Social Security: Let’s Talk Turkey
My wife and I hosted Thanksgiving dinner for my siblings last week. We are all now in our 60s and have reached that point in our lives when we have only ourselves to take care of.
For that reason, it wasn’t long until the subject of retirement came up. One of my sisters asked, “A friend told me that my Social Security benefit will be taxed at the 85% rate. Is that true?”
I hear that question a lot, which troubles me since it is so far from the truth. What is true is that up to 85% of your Social Security could be subject to income taxation.
The extent to which your Social Security benefit is taxable is based on your “combined income.” Combined income consists of your adjusted gross income plus nontaxable interest income (i.e., municipal bonds) plus half of your Social Security benefit.
If that amount exceeds $34,000 for a single filer or $44,000 for a joint filer, then 85% of your Social Security benefit is taxable at your effective rate. Only 50% of your benefit is taxable for combined income from $25,000 to $34,000 for single filers and from $32,000 to $44,000 for joint filers.
For combined income below those thresholds, none of your Social Security benefit is subject to taxation. And even for combined income far in excess of the upper limits, your Social Security benefit is never entirely subject to income taxation.
Pay Me Now or Pay Me Later
With that misunderstanding out of the way, we moved on to another source of anxiety regarding Social Security. “I’d like to retire now at age 64,” one of my sisters commented,” but if I start taking my Social Security benefit now I’ll get less money.”
In terms of the amount of the monthly benefit, that statement is absolutely true. She was born in 1957, so the full retirement age (FRA) for her Social Security benefit is 66 and 6 months.
Since my sister is within three years of her FRA, the size of her monthly payment would be reduced by 5/9 of one percent for each month prior to reaching that age. If she starts getting it now when she is two years shy of her FRA, her monthly benefit would be reduced by approximately 13% of her full benefit for the rest of her life.
Of course, starting her Social Security benefit now also means that she will receive more monthly payments over the course of her lifetime. Assuming her future Social Security benefits increase by an average annual COLA (cost of living adjustment) of 3%, it would take 218 months, or about 18 years, for her to collect more money by waiting until her FRA to start collecting her Social Security benefit.
In 18 years she will be 82 years old, which by no coincidence syncs up with her remaining life expectancy. As far as the Social Security Administration is concerned, it all works out the same for the population as a whole so it makes no difference to them when you start receiving your monthly benefit.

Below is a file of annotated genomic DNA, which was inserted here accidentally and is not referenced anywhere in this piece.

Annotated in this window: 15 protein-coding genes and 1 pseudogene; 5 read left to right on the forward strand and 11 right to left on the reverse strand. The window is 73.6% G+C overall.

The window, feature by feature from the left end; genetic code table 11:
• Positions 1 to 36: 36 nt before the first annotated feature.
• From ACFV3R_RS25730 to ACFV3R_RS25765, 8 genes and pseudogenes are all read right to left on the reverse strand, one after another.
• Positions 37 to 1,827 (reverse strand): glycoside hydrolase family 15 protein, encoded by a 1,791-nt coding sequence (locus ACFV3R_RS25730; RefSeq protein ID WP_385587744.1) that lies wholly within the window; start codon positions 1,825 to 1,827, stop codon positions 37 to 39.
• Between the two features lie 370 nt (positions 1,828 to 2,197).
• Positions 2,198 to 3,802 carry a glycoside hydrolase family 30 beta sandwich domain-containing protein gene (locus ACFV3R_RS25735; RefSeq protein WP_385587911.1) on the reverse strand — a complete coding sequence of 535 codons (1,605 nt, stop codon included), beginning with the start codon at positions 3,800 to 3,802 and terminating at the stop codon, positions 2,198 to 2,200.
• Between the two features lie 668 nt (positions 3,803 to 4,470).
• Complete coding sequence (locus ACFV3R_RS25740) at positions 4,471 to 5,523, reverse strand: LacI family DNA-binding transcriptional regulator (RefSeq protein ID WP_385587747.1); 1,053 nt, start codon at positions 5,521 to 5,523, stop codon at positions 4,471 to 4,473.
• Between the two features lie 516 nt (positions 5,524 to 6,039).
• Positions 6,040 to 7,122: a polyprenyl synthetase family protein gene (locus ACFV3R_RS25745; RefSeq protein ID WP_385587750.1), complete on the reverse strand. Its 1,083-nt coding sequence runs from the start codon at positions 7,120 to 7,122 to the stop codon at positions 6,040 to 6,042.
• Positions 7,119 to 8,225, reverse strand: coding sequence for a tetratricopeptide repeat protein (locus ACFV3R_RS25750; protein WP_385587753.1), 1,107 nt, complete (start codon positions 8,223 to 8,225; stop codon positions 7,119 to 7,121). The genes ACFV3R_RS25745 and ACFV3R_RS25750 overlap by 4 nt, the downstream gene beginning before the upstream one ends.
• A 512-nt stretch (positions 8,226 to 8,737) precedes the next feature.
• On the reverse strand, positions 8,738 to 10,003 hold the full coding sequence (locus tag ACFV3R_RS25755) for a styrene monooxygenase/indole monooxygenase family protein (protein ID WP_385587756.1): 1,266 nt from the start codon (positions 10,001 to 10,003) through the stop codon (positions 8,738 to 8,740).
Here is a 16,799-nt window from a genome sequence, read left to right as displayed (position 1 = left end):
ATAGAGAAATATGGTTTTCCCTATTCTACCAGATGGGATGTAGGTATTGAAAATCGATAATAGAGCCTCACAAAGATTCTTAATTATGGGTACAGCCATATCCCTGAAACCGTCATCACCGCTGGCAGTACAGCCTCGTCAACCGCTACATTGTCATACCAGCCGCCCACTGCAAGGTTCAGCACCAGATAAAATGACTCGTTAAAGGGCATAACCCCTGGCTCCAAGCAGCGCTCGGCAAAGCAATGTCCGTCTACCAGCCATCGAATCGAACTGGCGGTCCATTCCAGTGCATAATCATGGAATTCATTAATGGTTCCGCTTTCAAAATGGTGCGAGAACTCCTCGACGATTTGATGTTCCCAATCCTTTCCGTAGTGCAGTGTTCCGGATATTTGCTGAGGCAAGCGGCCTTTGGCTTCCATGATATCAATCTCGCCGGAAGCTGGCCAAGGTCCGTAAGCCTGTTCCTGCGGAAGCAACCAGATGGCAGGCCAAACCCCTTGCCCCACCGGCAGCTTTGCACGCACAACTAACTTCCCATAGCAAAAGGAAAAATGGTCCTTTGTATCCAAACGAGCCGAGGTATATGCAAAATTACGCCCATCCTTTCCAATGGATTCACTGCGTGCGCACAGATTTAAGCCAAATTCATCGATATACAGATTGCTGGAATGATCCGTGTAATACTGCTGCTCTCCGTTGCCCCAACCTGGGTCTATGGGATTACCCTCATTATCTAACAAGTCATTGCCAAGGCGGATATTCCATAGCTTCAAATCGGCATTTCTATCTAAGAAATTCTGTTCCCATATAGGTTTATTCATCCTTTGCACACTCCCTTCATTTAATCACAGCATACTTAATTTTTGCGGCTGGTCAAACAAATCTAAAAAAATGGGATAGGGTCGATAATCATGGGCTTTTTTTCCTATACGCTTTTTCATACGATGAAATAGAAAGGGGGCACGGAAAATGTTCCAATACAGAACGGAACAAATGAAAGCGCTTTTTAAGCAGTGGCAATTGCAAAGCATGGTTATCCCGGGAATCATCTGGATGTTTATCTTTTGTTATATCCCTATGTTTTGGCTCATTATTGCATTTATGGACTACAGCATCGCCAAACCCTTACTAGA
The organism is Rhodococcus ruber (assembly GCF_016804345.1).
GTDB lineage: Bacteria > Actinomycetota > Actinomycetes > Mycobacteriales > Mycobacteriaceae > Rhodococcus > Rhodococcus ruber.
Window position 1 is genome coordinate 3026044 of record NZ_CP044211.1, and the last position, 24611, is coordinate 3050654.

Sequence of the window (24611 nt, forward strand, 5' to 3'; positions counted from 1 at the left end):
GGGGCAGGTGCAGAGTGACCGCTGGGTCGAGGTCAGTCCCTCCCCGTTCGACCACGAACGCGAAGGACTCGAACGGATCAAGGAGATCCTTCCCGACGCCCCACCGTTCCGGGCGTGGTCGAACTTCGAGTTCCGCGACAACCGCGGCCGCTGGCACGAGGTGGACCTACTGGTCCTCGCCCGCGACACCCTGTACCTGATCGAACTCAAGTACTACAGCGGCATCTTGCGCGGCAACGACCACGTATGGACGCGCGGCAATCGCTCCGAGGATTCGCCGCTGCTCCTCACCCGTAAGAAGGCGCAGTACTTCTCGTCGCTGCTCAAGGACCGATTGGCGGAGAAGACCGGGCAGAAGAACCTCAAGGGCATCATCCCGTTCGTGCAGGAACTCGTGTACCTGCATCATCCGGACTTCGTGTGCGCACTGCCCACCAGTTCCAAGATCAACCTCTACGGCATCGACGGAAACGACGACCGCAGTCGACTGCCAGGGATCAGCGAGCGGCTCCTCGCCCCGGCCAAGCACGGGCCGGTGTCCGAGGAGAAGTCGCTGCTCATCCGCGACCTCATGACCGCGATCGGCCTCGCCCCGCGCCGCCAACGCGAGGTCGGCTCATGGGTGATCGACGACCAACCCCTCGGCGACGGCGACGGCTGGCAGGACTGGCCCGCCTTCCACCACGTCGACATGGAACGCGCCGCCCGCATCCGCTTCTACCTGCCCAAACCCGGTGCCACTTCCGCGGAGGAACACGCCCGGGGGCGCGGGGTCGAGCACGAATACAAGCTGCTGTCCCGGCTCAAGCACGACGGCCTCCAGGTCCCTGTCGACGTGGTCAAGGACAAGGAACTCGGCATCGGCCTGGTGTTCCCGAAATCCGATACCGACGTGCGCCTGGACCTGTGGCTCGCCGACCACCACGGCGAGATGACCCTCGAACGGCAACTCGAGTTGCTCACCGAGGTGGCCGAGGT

How Lucky Do You Feel?
When I have this conversation with women, they almost always opt for waiting until their FRA to start receiving benefits. They believe they will live beyond their expected mortality and want more income later in life when they may be widowed and on their own.
However, when I have the same conversation with men, they usually go the other way. “I know I can enjoy that money now,” most of them say, “but I don’t know if I’ll still be around in another 20 years to get any use out of it.”
Earlier in my career when I was a financial planner, I felt it was not my place to tell my clients which choice to make. That’s because it is a value judgment based on personal circumstances that only they can make for themselves.
But what I could do is make sure they correctly understood the choice they were being asked to make. In this case, my sister was relieved to know that she would pay considerably less income tax on her Social Security benefit than she thought.
As for when my sister will start receiving her benefit, for now she is going to wait. But it’s comforting for her to know that it’s there whenever she really needs it.
Of course, all of that assumes that the rules regarding Social Security taxation do not change in the future. I wouldn’t bet on that, especially now that the federal deficit has ballooned as a result of the coronavirus pandemic.
That’s why I advocate creating your own income stream in retirement entirely separate from your Social Security benefit. And for that, you need look no further than my colleague, Jim Fink.
As chief investment strategist of Velocity Trader, Jim Fink has devised methodologies that reap big profits, regardless of the ups and downs that bedevil conventional investors.
Jim has put together a new presentation that shows smart investors how to make massive investment gains in a short amount of time. Click here now for access.